faiface commented Aug 5, 2017

I understand that, but I still say, that channels are not for creating queues, they're for communicating between goroutines. Here's a simple and actually fast code to have a queue in Go:

var queue []T

// push
queue = append(queue, x)

// pop
x, queue = queue[0], queue[1:]

It seems like this code would cause too many allocations, but it's really fast from my experience (I use it for real-time audio processing).

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rgooch Aug 5, 2017

Well, I disagree about channels not being appropriate for creating queues.

Perhaps in your application the approach you outline is not too expensive. In my application, the queue would continue to grow until the stream burst is fully processed and the job terminates. With my work-around or with unlimited capacity channels (which I expect would be implemented using a linked list), the queue is only ever as large as the number of unconsumed objects. While the worst-case behaviour is similar, the typical behaviour is better with one of my approaches.

rgooch commented Aug 5, 2017

Well, I disagree about channels not being appropriate for creating queues.

Perhaps in your application the approach you outline is not too expensive. In my application, the queue would continue to grow until the stream burst is fully processed and the job terminates. With my work-around or with unlimited capacity channels (which I expect would be implemented using a linked list), the queue is only ever as large as the number of unconsumed objects. While the worst-case behaviour is similar, the typical behaviour is better with one of my approaches.

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faiface Aug 5, 2017

I implemented an optimized linked-list queue too (because I was worried that simply using a slice would be too slow), but it turned out not to be faster than the slice approach. I believe it could work for your use-case too, you never know the performance unless you try ;)

(EDIT: just in case of misunderstanding, the slice queue correctly garbage collects the popped elements after reaching capacity and growing, which happens quite often.)

faiface commented Aug 5, 2017

I implemented an optimized linked-list queue too (because I was worried that simply using a slice would be too slow), but it turned out not to be faster than the slice approach. I believe it could work for your use-case too, you never know the performance unless you try ;)

(EDIT: just in case of misunderstanding, the slice queue correctly garbage collects the popped elements after reaching capacity and growing, which happens quite often.)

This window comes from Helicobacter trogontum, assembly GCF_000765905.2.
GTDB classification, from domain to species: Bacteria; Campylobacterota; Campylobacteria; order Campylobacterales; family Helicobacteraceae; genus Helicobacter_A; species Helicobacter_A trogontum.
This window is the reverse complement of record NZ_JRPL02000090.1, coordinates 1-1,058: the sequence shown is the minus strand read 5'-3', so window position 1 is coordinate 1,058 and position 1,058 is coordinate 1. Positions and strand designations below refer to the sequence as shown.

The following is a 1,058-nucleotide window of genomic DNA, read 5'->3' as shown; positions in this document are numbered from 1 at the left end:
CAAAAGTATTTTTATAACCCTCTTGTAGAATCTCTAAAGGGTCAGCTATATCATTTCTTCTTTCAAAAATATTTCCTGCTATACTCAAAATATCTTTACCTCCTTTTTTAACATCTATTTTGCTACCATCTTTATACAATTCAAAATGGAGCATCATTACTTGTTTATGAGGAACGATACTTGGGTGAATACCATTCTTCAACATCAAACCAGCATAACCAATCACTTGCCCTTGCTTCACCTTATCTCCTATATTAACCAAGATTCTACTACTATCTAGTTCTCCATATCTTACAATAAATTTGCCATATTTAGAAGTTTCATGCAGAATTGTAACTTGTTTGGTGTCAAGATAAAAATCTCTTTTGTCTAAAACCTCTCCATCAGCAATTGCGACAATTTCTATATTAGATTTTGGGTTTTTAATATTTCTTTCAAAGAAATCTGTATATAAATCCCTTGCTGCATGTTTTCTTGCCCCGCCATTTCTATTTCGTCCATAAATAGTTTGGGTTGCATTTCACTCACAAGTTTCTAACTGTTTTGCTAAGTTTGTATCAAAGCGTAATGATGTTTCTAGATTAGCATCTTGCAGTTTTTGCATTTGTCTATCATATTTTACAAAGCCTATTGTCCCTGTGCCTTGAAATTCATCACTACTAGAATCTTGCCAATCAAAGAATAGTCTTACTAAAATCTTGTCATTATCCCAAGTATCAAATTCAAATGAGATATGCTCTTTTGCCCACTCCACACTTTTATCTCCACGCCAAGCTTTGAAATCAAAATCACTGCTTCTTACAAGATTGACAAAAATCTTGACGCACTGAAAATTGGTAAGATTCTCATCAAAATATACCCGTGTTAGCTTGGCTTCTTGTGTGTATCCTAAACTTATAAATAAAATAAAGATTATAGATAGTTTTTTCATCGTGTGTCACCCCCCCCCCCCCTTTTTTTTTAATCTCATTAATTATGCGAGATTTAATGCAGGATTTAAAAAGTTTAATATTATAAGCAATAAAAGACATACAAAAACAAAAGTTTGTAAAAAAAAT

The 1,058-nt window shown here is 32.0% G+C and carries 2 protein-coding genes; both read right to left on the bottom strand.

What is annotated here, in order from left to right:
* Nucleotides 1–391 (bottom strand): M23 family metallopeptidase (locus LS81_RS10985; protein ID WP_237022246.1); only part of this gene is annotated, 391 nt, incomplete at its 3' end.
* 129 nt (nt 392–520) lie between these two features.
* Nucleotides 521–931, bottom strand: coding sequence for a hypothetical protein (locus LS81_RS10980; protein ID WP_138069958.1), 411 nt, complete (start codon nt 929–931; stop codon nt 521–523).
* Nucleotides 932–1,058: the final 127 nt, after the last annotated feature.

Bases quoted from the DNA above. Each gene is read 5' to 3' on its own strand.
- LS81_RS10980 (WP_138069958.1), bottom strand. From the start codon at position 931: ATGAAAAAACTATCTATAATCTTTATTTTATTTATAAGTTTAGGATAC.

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rgooch Aug 5, 2017

As I said at the start, I have a work-around that works for me. I have a generic package (using reflect) and I have concrete typed versions of the queue. It is memory efficient and the computational overhead of managing the (concrete typed) queue is negligible; event processing and network traffic dominate. My motivation at this point is code cleanliness and eliminating boilerplate. The approach you appear to actually be using is quite similar to the concrete typed queue I have, although with my approach I have real channels to send/receive to/from, so I can use them in select statements. I consider this preferable as it allows me to follow the preferred patterns in Go for event processing.

rgooch commented Aug 5, 2017

As I said at the start, I have a work-around that works for me. I have a generic package (using reflect) and I have concrete typed versions of the queue. It is memory efficient and the computational overhead of managing the (concrete typed) queue is negligible; event processing and network traffic dominate. My motivation at this point is code cleanliness and eliminating boilerplate. The approach you appear to actually be using is quite similar to the concrete typed queue I have, although with my approach I have real channels to send/receive to/from, so I can use them in select statements. I consider this preferable as it allows me to follow the preferred patterns in Go for event processing.

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networkimprov Aug 5, 2017

@faiface

channels just happen to behave like queues, but they were never intended for implementing the queue data structure